We flew in from Atlanta to Buffalo to save money, and rented a car to drive up to Toronto. Of course we stopped at Niagara Falls on the first day, and took in the Falls on the Maid of the Mist before crossing the border. They really were breathtaking; you can see nothing but pure white in one direction. The first stop we made in Ontario was Tim Horton’s, which I’ve heard Canadians rave about…and I was underwhelmed. The maple creme filled donut I had was really no big deal. I’d take Krispy Kreme or even Dunkin’ Donuts over Tim Horton’s. You’re right about your beer, Canadians (still looking for some Molson Canadian here), but enough about Tim Horton’s…I hear they use frozen donuts now, anyway.

I don’t know how much detail I should go into about the days that followed aside from the concert…we did a lot of walking around the city, rode a cable car, discovered bubble tea (yes, it can be found in Athens, but we had yet to try it), searched for chicken balls (not as easy to find as we hoped), drank plenty of coffee at the many shops, and had some amazing dumplings and sushi (the latter in line for night two of Mangum). To be honest, cities are a bit overwhelming to me, even Atlanta at times. It was a really fun place to visit and spend a few days, but I would have to get used to it before I’d have any desire to stay. (Five weeks did it in London…I still want to go back.)

For the Friday night show, we arrived at 5:30 to wait in line, and waited until 8:30 before Andrew, Scott, and Laura took the stage. Their set was really enjoyable and demonstrated how much talent the E6 collective contains in their members. I wasn’t familiar with a lot of the songs, but I need to be. During their set as well as Jeff’s, the crowd was almost dead quiet in their restrained jubilation. Before his set, Jeff came out casually to set up…like it’s no big deal that he’s even on a stage in front of people again (on Saturday night he did the same, and people started cheering; they even dimmed the lights…he had to tell them to settle down and wait just a few more minutes).

Jeff started with “Oh, Comely.” By the way, we were in the third row on the right facing the stage, in full realization of how lucky we were to be so close. There really aren’t any words to describe it, and I don’t know if I should try. It was by far the most emotional I’ve ever been at a concert; the first time I’ve been in that much awe. When he played “In the Aeroplane Over the Sea” and “Two-Headed Boy Pt. 2,” I’ll admit I got choked up. Life changing. I could run down a setlist, but you could find that by Googling…I’m not really trying to review the show, just trying to put the experience into words, which I’m having a difficult time doing. Jeff’s voice sounded even better live (I’d say much better) than it did a decade ago. I’ve listened to some old NMH bootlegs since, and I don’t think it’s just me romanticizing my experience. There’s some angst that’s gone and I think it suits the music better.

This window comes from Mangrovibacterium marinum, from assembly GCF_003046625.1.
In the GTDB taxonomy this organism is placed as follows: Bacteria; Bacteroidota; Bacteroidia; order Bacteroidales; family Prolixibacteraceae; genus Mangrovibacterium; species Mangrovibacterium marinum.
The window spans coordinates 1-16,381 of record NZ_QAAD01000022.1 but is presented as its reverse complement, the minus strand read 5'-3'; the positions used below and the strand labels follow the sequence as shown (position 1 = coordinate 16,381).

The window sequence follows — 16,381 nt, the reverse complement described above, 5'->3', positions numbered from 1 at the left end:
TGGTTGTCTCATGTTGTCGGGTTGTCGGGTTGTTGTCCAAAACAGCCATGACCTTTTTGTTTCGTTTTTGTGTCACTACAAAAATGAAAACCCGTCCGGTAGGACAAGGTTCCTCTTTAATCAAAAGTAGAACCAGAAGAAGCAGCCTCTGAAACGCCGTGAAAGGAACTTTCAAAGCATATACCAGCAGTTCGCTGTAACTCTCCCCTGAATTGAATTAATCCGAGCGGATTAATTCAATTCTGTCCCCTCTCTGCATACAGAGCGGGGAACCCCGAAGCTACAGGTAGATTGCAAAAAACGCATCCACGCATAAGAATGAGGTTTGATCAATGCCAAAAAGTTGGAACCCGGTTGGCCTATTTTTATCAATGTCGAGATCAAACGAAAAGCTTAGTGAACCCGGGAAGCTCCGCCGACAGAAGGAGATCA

The venue was perfect. An old church in the middle of a city…no better place to witness a second coming like this. It sounded so good. I don’t know what else to say but that you had to be there. The night ended and I can still remember the feeling as I walked out. Pure disbelief of what I just saw and heard. Night two continued the feeling. Aside from a few changes (“April 8th” and a cover of “I Love the Living You” by Roky Erickson), he played many of the same songs, which were no less overwhelming. The crowd wasn’t so quiet that night.

After the Saturday show, we did some stalking, and I’m not too proud of it, though we got exactly what we wanted. We met Andrew, Scott, Laura, and some other folks behind the church, hoping that Jeff would emerge at some point…being from Athens, we talked about that for a bit, and where Jeff might come if he were to play Athens. (Maybe the church on Milledge behind the Varsity…probably not somewhere typical.) After a few minutes, we felt creepy, so we met some other fans in the alley beside the church, who were also hoping to meet Jeff. No less creepy, but at least we had company. Eventually, Jeff and some others came walking right past us with equipment…and the group of us (it never would have been just me) followed him down to the van. The first thing he said after we greeted him was not to feel bad or anything for coming to say hi…extremely nice guy. I still felt a little bad. We told him we came all the way from Athens; surprised and apologetic, he said he’d probably be playing the 40 Watt soon. So…there you go, Athens folks. Jeff Mangum is coming back. He signed our poster, and we were quickly on our way.

The rest was just a slow return back to reality. We packed our bags that night, and were back in Atlanta the next day. Like I said, the trip was ill-timed, so there were a lot of things to take care of when we got back. But it was an experience that can’t be matched (until I see Jeff again), and a much-needed getaway. I couldn’t be happier that he’s back, in a better place, playing music again.

This isn’t the complete set, but I’ll leave you with a few recordings from Saturday night.

MP3: Jeff Mangum – Live at Trinity St. Paul’s Centre (Southern Souls)

I’m in love with your honor / I’m in love with your cheeks

[Originally posted 8/4/11]

Aside from AthFest (and barely getting into the mind-blowing Reptar show at the 40 Watt), this summer’s concert season has been pretty slow for me up until now. It’s these few weeks in late summer 2011 that might hold some of the best shows of my life. First there was Bon Iver in Atlanta, which I’ll elaborate on in a minute. Then in a week, I’ll be in Toronto for Jeff Mangum–for not just one, but two nights. I really can’t say enough about how privileged I feel to be experiencing that. And I’ve been needing a good getaway to somewhere new this summer. I’ve just felt a bit stuck and stagnant. Anyway, I’ll have a more full report when I get back home.